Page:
I think it’s great because it’s the next natural evolution of street view to me. I know if I’m checking somewhere out on Street View to go on holiday, and I find an interesting shop then it’d be cool to have a look inside before I go, yeah? Well that’s what Google Business Photos lets you do! So while your surfing the interwebs and you see something you like, look for a ‘see inside’ box (if they’ve had the photos done… hint hint) and you’re away. Maybe I’m nosey, but I think it’s a great way to find some hidden gems and that’s why I got involved with it.
Anyway, as you can see I’ve not just been slacking off, I’ve also been busy planning some good stuff for the Photographer blog and you my readers which I’m very excited about!
First off, I’m going to be posting easy to understand and use photography tips once a week on a Thursday (yes I know it’s Friday!), but at least you’ll know when to expect tips in future.
Then there’s a new design on it’s way (really soon) that’ll make it easier to find past tips and useful information.
Also a more in depth and comprehensive look at the basics of photography for beginners.
And the Photographer blog newsletter will be getting an update (subscribe so you don’t miss out if you haven’t already!)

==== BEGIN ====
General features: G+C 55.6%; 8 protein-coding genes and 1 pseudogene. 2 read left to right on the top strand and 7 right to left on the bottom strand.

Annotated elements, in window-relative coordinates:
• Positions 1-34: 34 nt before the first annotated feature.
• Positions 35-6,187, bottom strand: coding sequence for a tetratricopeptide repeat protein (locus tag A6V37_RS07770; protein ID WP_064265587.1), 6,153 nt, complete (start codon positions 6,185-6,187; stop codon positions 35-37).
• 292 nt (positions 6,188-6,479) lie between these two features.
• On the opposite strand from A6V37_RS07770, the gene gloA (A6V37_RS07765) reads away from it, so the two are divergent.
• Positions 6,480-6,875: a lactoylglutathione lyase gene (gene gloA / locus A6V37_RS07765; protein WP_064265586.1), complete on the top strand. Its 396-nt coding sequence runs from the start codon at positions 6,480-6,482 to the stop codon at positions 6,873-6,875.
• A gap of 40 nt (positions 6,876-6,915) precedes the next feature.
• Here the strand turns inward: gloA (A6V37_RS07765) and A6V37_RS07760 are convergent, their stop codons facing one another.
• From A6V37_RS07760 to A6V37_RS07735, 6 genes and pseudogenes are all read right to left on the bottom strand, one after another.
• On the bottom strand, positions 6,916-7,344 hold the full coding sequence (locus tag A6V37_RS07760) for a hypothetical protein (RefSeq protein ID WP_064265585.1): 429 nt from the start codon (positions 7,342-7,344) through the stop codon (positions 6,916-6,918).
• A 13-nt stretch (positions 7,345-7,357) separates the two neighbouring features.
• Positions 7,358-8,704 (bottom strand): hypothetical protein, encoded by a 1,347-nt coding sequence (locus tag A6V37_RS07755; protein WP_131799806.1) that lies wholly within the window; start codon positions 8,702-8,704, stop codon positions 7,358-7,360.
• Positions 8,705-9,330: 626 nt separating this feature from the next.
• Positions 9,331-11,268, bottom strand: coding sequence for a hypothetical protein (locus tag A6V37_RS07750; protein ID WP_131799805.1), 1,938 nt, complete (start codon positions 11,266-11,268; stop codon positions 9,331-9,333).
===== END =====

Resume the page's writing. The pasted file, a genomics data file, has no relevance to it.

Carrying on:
That’s enough for now…… I’m looking forward to next week!
I thought I’d have a bit of fun!
Last time I looked at megapixels and how they really affect our photography.
So I thought this time I’d see if you can tell which photo was taken with which camera?
There are 3 photos below:
Now we have 3 photos taken on 3 different types of camera that all have different sizes and quality of image sensors in them. So if I was to print the images out, then you would know immediately which is which because of the quality and print size (check the megapixels post) of the image.
But when they are on the internet like this and all set at the same size (500 pixels wide), then it levels the playing field a bit and it becomes a lot harder I think to tell the difference.